© 2022 Public Radio Tulsa
800 South Tucker Drive
Tulsa, OK 74104
(918) 631-2577

A listener-supported service of The University of Tulsa
PRT Header Color
classical 88.7 | public radio 89.5
Play Live Radio
Next Up:
0:00
0:00
Available On Air Stations

"Losing Reality: On Cults, Cultism, and the Mindset of Political and Religious Zealotry"

lifton-book.jpg
Aired on Thursday, November 26th.

Our guest is the noted psychiatrist and historian Robert Jay Lifton; he's written more than twenty books, including the National Book Award-winning "Death in Life: Survivors of Hiroshima" as well as "The Nazi Doctors." He joins us to discuss his new book, which is just out. It is "Losing Reality: On Cults, Cultism, and the Mindset of Political and Religious Zealotry." As was noted of this work by the author and journalist James Carroll: "For decades, Robert Jay Lifton's work on the sources and dangers of inhuman zealotry -- brainwashers, mass murderers, religious extremists, political cultists -- has been a bulwark of democratic liberalism, a touchstone of public sanity. Now, with this selection of classic passages, in urgent combination with fresh reflections, Lifton has given us precisely what we need to understand, resist, and survive the unmoored chaos of the age of Trump. Lifton's writing, a long-established treasure, has never mattered more."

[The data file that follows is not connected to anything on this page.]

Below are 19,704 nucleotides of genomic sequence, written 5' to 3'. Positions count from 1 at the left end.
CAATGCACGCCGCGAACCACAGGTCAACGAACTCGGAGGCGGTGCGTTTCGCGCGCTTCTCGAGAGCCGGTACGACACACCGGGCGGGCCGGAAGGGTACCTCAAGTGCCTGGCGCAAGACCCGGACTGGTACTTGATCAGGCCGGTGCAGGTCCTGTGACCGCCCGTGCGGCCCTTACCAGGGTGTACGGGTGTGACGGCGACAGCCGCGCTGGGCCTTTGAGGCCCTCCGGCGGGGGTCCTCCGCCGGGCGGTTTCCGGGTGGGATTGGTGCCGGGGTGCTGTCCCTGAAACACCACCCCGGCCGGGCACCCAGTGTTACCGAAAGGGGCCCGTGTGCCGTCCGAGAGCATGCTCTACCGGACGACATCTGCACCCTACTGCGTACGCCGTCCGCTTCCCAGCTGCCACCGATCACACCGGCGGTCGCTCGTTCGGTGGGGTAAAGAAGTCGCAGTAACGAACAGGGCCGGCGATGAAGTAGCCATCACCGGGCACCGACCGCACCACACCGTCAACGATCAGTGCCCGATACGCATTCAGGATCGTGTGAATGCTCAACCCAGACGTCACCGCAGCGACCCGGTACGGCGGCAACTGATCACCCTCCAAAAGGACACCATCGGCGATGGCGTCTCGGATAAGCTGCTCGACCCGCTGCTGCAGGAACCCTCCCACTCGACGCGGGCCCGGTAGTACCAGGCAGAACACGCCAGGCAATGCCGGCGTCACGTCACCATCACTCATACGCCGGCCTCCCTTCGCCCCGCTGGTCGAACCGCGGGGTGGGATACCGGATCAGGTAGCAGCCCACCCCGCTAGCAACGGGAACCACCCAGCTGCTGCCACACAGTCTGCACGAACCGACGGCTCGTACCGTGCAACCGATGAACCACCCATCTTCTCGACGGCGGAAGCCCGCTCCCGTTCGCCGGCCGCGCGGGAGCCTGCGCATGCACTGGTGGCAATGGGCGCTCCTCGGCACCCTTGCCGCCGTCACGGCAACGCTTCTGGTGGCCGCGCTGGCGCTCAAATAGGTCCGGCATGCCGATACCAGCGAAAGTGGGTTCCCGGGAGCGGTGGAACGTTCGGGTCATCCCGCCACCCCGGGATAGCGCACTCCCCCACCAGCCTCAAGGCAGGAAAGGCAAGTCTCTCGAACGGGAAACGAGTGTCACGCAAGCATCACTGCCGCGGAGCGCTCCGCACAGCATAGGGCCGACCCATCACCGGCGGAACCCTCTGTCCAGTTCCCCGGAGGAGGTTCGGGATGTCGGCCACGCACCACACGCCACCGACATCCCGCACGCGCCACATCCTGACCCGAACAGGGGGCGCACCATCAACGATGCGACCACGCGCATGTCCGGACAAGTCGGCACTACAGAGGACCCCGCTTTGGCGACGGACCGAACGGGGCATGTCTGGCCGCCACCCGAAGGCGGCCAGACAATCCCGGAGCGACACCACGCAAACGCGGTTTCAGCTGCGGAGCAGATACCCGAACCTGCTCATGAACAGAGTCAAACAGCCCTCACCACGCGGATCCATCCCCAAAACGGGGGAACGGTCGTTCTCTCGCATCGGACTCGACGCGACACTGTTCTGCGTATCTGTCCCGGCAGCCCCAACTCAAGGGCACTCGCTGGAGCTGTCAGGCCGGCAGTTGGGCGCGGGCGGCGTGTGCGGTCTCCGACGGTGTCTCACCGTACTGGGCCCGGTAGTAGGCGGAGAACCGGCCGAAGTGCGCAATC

Rich Fisher passed through KWGS about thirty years ago, and just never left. Today, he is the general manager of Public Radio Tulsa, and the host of KWGS’s public affairs program, StudioTulsa, which celebrated its twentieth anniversary in August 2012 . As host of StudioTulsa, Rich has conducted roughly four thousand long-form interviews with local, national, and international figures in the arts, humanities, sciences, and government. Very few interviews have gone smoothly. Despite this, he has been honored for his work by several organizations including the Governor's Arts Award for Media by the State Arts Council, a Harwelden Award from the Arts & Humanities Council of Tulsa, and was named one of the “99 Great Things About Oklahoma” in 2000 by Oklahoma Today magazine.
Related Content